Reeder: Time to stop paying for cable TV for Illinois inmates
By Scott Reeder firstname.lastname@example.org June 10, 2013 10:46PM
Updated: July 12, 2013 6:35AM
Every time I visit a state prison in Illinois for a story, I’m filled with wonderment at what I see.
It’s not the starkness of the steel bars, concrete walls and barbed wire or the men and women locked in their cells that catch my attention.
It’s what they are doing — watching TV.
And not just your standard television programs but cable television.
And guess who is paying for it? Illinois taxpayers.
I know lots of people too poor to afford cable TV. I know plenty of middle-class folks too frugal to buy it, too.
In fact, for most of my life I’ve gone without cable. It’s not that I couldn’t afford it. But I had better things to spend my money on, like books.
And yet, folks who pinch their pennies and forgo cable TV subscriptions are being taxed so that criminals can watch the latest episode of “Mad Men.” That’s not right.
Now, don’t get me wrong. Inmates should be fed nourishing meals, offered medical care, provided with a safe environment and generally afforded the basic dignity that a civilized society assures for the incarcerated.
But cable TV? Think again.
Now, prepare yourselves — the Deadbeat State, which owes billions in delinquent bills, spends about $2.26 million a year on this luxury.
Those in Gov. Pat Quinn’s administration will tell you that it isn’t your tax dollars that are paying for this expensive entertainment.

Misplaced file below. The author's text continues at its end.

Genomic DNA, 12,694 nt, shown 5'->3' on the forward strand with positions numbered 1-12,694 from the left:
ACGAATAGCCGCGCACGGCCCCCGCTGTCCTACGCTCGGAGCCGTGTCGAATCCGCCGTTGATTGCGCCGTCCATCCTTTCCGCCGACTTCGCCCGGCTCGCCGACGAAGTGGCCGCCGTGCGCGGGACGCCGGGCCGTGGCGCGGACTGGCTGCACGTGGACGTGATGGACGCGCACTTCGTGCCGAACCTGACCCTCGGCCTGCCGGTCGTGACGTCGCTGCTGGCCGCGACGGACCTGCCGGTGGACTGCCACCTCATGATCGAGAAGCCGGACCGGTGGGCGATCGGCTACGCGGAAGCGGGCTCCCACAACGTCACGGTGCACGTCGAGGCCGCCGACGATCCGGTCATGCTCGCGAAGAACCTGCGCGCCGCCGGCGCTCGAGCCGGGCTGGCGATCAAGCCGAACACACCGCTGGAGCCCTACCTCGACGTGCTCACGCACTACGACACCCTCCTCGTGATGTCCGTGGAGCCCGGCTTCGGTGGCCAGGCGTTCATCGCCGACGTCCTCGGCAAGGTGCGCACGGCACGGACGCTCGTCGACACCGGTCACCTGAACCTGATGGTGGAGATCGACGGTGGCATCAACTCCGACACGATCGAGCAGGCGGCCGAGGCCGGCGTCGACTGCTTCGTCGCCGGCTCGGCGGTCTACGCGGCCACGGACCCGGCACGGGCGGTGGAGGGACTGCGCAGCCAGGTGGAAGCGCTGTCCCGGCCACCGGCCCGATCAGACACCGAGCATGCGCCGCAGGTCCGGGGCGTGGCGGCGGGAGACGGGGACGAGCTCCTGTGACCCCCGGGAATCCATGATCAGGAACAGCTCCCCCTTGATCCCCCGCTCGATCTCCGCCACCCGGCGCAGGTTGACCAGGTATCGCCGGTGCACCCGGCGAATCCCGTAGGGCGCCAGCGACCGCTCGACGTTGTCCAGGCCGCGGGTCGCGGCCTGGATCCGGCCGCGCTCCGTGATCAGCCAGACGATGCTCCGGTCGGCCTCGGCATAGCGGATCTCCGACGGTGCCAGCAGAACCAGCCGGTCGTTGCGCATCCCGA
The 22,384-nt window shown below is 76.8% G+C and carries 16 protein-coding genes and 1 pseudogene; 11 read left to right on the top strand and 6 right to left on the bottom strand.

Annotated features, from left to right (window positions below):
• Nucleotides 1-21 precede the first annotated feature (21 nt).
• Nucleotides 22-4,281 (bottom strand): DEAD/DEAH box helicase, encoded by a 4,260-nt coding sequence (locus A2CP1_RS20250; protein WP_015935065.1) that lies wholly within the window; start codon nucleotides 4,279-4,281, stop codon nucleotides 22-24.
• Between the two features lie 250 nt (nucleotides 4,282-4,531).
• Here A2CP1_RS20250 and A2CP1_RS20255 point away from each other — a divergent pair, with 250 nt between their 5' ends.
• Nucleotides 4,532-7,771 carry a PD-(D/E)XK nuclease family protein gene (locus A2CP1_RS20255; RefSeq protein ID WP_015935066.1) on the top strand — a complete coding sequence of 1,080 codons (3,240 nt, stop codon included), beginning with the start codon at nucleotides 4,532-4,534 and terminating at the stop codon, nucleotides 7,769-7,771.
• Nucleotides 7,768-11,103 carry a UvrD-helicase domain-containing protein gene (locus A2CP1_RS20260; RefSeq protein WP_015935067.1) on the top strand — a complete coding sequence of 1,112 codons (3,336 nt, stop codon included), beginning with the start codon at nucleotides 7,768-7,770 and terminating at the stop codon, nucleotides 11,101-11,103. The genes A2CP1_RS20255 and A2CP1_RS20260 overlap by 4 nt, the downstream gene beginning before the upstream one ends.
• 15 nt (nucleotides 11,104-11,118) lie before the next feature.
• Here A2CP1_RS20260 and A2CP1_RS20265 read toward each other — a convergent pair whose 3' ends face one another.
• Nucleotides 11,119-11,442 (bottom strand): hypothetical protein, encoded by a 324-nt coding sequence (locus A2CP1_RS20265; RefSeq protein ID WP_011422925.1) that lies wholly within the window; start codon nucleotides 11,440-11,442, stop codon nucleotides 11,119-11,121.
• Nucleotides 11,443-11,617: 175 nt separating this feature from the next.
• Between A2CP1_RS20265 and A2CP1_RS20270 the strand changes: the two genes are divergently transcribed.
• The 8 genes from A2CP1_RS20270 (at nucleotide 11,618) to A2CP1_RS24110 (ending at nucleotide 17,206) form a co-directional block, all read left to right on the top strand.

They will tell you with a straight face that it’s actually paid for by the inmates themselves, coming out of profits from the prison commissary.
In other words, they say, the profit generated from selling Snickers candy bars, toothpaste, Oreo cookies and whatnot to the prisoners is enough to pay for the cable TV amenity.
To which I say, horse hockey.
Anyone who has covered a state budget for more than five minutes understands the concept of “fungibility.”
That’s a fancy accounting way of saying, “money can get moved around.”
The prisons’ commissary profits could be used for other purposes, such as helping, at least a little, to pay down that huge backlog of unpaid bills.
Those people who are waiting to be paid by the state, which owes its vendors roughly $6 billion (a figure that’s estimated to grow to $7.5 billion by this fall), are much more deserving of the money than prisoners wanting to watch the latest episode of “Jersey Shore.”
State Rep. Bill Mitchell (R-Forsyth) introduced a bill in the recently completed spring session of the Legislature to eliminate this unjustified perk for prisoners, but the bill stagnated in committee.
“I have constituents who have lost their jobs and are struggling to pay for cable television themselves. They are asking why they have to pay for inmates to watch TV,” Mitchell said. “Prison isn’t supposed to be a nice place where inmates sit around and watch Ricki Lake.”
Scott Reeder is a veteran statehouse reporter and the journalist-in-residence at the Illinois Policy Institute, a nonprofit research group that supports the free market and limited government.